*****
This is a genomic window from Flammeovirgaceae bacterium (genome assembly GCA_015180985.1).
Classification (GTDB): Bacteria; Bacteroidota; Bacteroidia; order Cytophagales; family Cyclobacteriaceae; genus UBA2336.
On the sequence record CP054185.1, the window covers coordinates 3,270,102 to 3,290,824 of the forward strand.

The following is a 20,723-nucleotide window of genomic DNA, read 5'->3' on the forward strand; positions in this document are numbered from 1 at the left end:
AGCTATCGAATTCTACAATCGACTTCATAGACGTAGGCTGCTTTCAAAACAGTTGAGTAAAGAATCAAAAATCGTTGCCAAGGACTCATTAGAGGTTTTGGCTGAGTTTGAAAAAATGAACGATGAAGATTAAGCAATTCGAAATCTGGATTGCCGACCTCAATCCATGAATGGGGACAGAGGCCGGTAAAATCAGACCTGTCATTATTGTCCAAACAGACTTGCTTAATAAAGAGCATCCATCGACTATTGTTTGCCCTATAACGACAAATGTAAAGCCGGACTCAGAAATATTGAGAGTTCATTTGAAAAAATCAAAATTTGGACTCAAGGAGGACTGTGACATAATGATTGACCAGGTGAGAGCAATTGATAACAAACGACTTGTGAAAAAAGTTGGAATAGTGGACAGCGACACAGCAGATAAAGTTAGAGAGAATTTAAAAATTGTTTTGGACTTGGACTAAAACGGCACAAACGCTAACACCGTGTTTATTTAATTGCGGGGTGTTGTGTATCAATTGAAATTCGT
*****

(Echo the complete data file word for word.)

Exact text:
This is a genomic window from Flammeovirgaceae bacterium (genome assembly GCA_015180985.1).
Classification (GTDB): Bacteria; Bacteroidota; Bacteroidia; order Cytophagales; family Cyclobacteriaceae; genus UBA2336.
On the sequence record CP054185.1, the window covers coordinates 3,270,102 to 3,290,824 of the forward strand.

The following is a 20,723-nucleotide window of genomic DNA, read 5'->3' on the forward strand; positions in this document are numbered from 1 at the left end:
AGCTATCGAATTCTACAATCGACTTCATAGACGTAGGCTGCTTTCAAAACAGTTGAGTAAAGAATCAAAAATCGTTGCCAAGGACTCATTAGAGGTTTTGGCTGAGTTTGAAAAAATGAACGATGAAGATTAAGCAATTCGAAATCTGGATTGCCGACCTCAATCCATGAATGGGGACAGAGGCCGGTAAAATCAGACCTGTCATTATTGTCCAAACAGACTTGCTTAATAAAGAGCATCCATCGACTATTGTTTGCCCTATAACGACAAATGTAAAGCCGGACTCAGAAATATTGAGAGTTCATTTGAAAAAATCAAAATTTGGACTCAAGGAGGACTGTGACATAATGATTGACCAGGTGAGAGCAATTGATAACAAACGACTTGTGAAAAAAGTTGGAATAGTGGACAGCGACACAGCAGATAAAGTTAGAGAGAATTTAAAAATTGTTTTGGACTTGGACTAAAACGGCACAAACGCTAACACCGTGTTTATTTAATTGCGGGGTGTTGTGTATCAATTGAAATTCGT